The Festival International de Jazz de Montréal cancelled all remaining performances of SLĀV, a show billed as “a theatrical odyssey based on slave songs,” on Wednesday – in response to a week of on- and off-stage protests accusing director Robert Lepage and co-creator and star Betty Bonifassi, both of whom are white, of profiting off the music of enslaved black people.
“Honestly, we’re extremely happy,” said Sophia Sahrane, a member of SLĀV Resistance, a protest group that had sent out a letter signed by 1,500 “concerned Montrealers” earlier in the day demanding the show be shut down. “But we also need to look into the culture that allowed for this show to exist.”
SLĀV made headlines across Canada last week after a local hip-hop artist named Lucas Charlie Rose organized a protest outside the first performance of the show at the Théâtre du Nouveau Monde (TNM). Speakers at the protest denounced Lepage, Canada’s best-known stage director, and Bonifassi, a popular singer who performed on the soundtrack for the Oscar-nominated film The Triplets of Belleville, as “racists.”
Musical artists performing in the Montreal jazz festival continued to speak out against SLĀV – which featured a majority white cast playing enslaved people across history – this week. Nomadic Massive, a local hip-hop group, criticized the show and wore T-shirts with the words “faites mieux” (“do better”) during their outdoor set at the jazz festival on Monday night, while the next day, African-American singer-songwriter Moses Sumney pulled out of the festival entirely and instead headlined his own sold-out concert off-site.
Sumney, who posted a letter on social media citing Bonifassi’s earlier comments to a local newspaper that she did not see colour and that “All cultures and ethnicities suffer the same,” brought increased international attention to the controversy at a festival that, according to one recent study, attracted over 200,000 tourists to Montreal and generated $48.5-million in economic spin-offs in 2017. His online supporters included Win Butler, the lead singer of the Montreal-born band Arcade Fire, who tweeted: “Wake up Quebec, and listen.”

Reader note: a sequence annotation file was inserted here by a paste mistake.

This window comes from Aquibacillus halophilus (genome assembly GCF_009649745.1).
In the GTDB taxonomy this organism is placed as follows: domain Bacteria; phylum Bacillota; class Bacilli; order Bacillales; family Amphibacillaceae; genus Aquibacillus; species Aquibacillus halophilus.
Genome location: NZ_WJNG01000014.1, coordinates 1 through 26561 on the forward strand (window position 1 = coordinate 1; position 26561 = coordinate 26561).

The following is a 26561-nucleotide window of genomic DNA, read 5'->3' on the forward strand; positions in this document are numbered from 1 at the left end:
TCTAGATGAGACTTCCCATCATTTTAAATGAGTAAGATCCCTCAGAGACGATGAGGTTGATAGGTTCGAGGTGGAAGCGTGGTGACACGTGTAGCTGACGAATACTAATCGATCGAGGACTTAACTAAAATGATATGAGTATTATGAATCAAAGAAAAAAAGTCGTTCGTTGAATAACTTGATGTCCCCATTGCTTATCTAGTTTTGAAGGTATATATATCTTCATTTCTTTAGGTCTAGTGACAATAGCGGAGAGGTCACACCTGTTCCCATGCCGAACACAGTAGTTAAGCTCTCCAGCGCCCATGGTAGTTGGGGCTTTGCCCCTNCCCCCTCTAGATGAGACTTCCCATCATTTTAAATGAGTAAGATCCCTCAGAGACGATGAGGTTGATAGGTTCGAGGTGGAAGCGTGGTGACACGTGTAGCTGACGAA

The Festival International de Jazz de Montréal had initially defended SLĀV in the face of the protests. The show was the subject of heated debate in Quebec between those who felt it was misguided or cultural appropriation, and others who accused protesters of censorship.
Few commentators actually got to see SLĀV first-hand, however – it was only performed a few times before a string of performances were called off due to a broken ankle suffered by Bonifassi, the festival had said in releases.
The jazz festival’s announcement on Wednesday was a U-turn from previous communications. “The Festival team has been shaken and strongly affected by all comments received,” read a statement sent out by L’Équipe Spectra, which produces the festival. “We would like to apologize to those who were hurt. It was not our intention at all.”
The festival said the decision to cancel had been made with Bonifassi – but did not mention Lepage, and referred journalists to his company Ex Machina for comment.
A statement sent out by Ex Machina said that Lepage was “currently working on a new creation but promises to react to the controversy surrounding the show SLĀV before the end of the week.”
As for SLĀV Resistance, Sahrane notes that the letter sent out on Wednesday listed a number of other demands she hopes will continue to get attention. Signatories have called for Ex Machina, the TNM, the jazz festival and public funders to dedicate more resources toward artists from “Black, Indigenous and other communities of colour,” and asked the Quebec Premier and minister of culture to “rectify the present racial inequalities in public funding for the arts in Quebec that has led to productions like SLĀV. ”